What is Zero-Day Malware?
The term zero-day is used when security teams are unaware of software vulnerabilities and have had no time (0 days) to design a patch or update to resolve the issue. Zero-day malware attack is caused by a zero-day vulnerability, which is an unknown security flaw that a threat actor can target and exploit.
What is Meant by Zero-Day Malware?
Zero-day malware is a malicious software that takes advantage of zero-day vulnerabilities. Often, bad actors can create malware faster than software developers can release and deploy a corresponding patch for the same vulnerability.
For example, many devices affected by URGENT/11 — a set of 11 zero-day vulnerabilities in VxWorks — still remain unpatched. The time gap between development and deployment leaves organizations susceptible to real time cybersecurity attacks, as zero-day malware can spread widely before teams can clamp down on the security threat.
How to Stop Zero-Day Malware
Responding to a zero-day attack can be exhausting, especially when a software vendor is taking a considerable time in designing a fix.
These are five ways you can protect against zero-day attacks:
1. Vulnerability management
Vulnerability management is the periodic process of monitoring, identifying, evaluating, reporting, managing, and remediating cyber flaws across workloads, endpoints, and systems.
2. Threat intelligence
Cyber threat intelligence solutions monitor devices, users, and network traffic, leveraging artificial intelligence (AI) to identify patterns and signs of compromise. This capability allows these tools to identify zero-day malware campaigns early, enabling organizations to prioritize remediation and avoid threat escalation.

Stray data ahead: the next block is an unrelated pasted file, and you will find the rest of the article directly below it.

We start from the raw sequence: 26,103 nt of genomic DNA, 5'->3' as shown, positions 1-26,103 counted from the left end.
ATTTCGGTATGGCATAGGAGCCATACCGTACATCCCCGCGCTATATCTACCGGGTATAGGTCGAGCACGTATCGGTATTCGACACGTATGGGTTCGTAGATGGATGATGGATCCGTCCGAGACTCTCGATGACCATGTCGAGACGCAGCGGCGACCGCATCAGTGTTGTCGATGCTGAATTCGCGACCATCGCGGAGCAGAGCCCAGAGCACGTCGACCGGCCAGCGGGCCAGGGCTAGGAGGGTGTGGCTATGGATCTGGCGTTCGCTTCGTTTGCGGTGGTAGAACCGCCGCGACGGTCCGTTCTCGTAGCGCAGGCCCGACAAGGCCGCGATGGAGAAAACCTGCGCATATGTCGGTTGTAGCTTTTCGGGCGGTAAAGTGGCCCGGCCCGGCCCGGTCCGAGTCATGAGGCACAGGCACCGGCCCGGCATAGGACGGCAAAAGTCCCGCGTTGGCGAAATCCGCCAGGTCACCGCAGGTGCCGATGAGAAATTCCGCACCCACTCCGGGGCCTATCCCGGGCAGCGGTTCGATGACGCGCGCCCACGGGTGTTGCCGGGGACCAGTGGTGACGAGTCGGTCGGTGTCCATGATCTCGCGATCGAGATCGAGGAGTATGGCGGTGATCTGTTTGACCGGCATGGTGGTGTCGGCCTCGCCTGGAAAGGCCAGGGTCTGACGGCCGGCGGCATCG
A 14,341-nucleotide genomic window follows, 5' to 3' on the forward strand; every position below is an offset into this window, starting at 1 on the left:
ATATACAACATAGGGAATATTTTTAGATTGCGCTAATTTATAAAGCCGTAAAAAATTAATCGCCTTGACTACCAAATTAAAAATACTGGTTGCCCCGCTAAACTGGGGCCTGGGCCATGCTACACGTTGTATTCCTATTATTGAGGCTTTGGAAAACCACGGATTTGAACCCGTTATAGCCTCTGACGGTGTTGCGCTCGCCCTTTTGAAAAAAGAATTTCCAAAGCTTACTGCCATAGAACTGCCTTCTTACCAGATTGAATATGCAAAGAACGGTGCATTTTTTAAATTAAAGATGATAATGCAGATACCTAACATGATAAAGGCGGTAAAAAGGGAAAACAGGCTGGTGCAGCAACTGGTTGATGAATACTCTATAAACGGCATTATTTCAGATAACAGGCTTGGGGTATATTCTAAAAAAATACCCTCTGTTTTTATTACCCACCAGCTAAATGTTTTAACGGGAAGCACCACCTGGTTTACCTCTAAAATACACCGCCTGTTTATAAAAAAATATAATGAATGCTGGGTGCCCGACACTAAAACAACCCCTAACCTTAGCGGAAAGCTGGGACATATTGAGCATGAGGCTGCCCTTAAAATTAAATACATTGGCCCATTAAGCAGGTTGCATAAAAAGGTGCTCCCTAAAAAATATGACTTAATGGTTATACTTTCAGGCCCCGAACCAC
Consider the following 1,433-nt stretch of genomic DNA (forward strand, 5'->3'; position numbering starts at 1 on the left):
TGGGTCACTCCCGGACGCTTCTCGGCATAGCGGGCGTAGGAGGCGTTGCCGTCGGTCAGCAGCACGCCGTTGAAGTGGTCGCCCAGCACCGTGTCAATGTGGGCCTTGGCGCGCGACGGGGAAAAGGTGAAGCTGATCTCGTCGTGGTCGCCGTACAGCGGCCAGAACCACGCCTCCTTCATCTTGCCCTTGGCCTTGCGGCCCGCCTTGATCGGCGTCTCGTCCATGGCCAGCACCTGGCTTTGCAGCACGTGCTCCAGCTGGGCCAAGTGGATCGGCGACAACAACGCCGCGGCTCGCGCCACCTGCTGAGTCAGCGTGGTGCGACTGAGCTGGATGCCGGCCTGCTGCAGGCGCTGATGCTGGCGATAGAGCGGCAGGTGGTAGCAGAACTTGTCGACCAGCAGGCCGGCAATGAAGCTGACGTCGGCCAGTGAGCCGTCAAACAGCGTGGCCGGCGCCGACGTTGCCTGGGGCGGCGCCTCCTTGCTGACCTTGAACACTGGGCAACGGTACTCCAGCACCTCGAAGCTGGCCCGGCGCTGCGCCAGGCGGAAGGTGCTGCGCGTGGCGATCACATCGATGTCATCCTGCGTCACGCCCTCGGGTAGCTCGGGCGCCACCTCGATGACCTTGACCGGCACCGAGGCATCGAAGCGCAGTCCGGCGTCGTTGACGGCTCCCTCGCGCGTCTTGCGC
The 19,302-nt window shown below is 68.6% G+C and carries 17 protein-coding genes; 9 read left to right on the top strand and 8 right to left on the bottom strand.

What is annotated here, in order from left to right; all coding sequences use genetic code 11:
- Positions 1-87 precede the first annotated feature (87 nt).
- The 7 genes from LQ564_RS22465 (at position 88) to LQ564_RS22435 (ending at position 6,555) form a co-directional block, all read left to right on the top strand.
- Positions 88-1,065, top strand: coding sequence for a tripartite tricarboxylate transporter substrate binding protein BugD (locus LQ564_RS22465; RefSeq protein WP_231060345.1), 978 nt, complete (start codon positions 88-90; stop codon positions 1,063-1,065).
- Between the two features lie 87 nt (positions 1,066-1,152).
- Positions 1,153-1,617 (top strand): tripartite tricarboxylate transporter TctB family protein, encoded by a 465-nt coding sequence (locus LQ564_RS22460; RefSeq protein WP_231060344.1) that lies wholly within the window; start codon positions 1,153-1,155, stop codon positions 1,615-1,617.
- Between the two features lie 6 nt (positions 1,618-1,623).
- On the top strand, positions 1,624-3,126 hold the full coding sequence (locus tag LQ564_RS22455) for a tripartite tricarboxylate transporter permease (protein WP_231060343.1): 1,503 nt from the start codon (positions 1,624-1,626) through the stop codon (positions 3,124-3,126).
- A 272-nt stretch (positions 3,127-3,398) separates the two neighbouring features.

3. Patch management
A patch is a specific set of updates that developers use to fix known technical issues or security vulnerabilities. Often a short-term solution until the next full software update, a patch may include the addition of new functions and features to an application. An effective patch management process comprises a review of previous patches, an assessment of the severity of a vulnerability to determine priorities, and a test of compatibility with multiple security patches across different endpoints.
4. Web application firewall (WAF)
A WAF is a security tool at the application level that protects organizations by monitoring, filtering, and analyzing hypertext transfer protocol (HTTP) traffic between the application and the web. WAF blocks malicious requests before they reach the application or the user.
5. Network segmentation
In the event of a zero-day threat, your primary goal should be to limit the potential damage. Security teams should implement network segmentation, which restricts user access to certain segments of the network, limiting the damage in case of a compromise.
Monitor Managed and Unmanaged Devices With Armis
Organizations that mitigate cyber risk efficiently partner with vendors that help them monitor all their devices and identify abnormal behavior. Discover how Armis passively monitors managed and unmanaged devices in your network to identify malicious software such as zero-day malware. Book a demo to see our platform in action.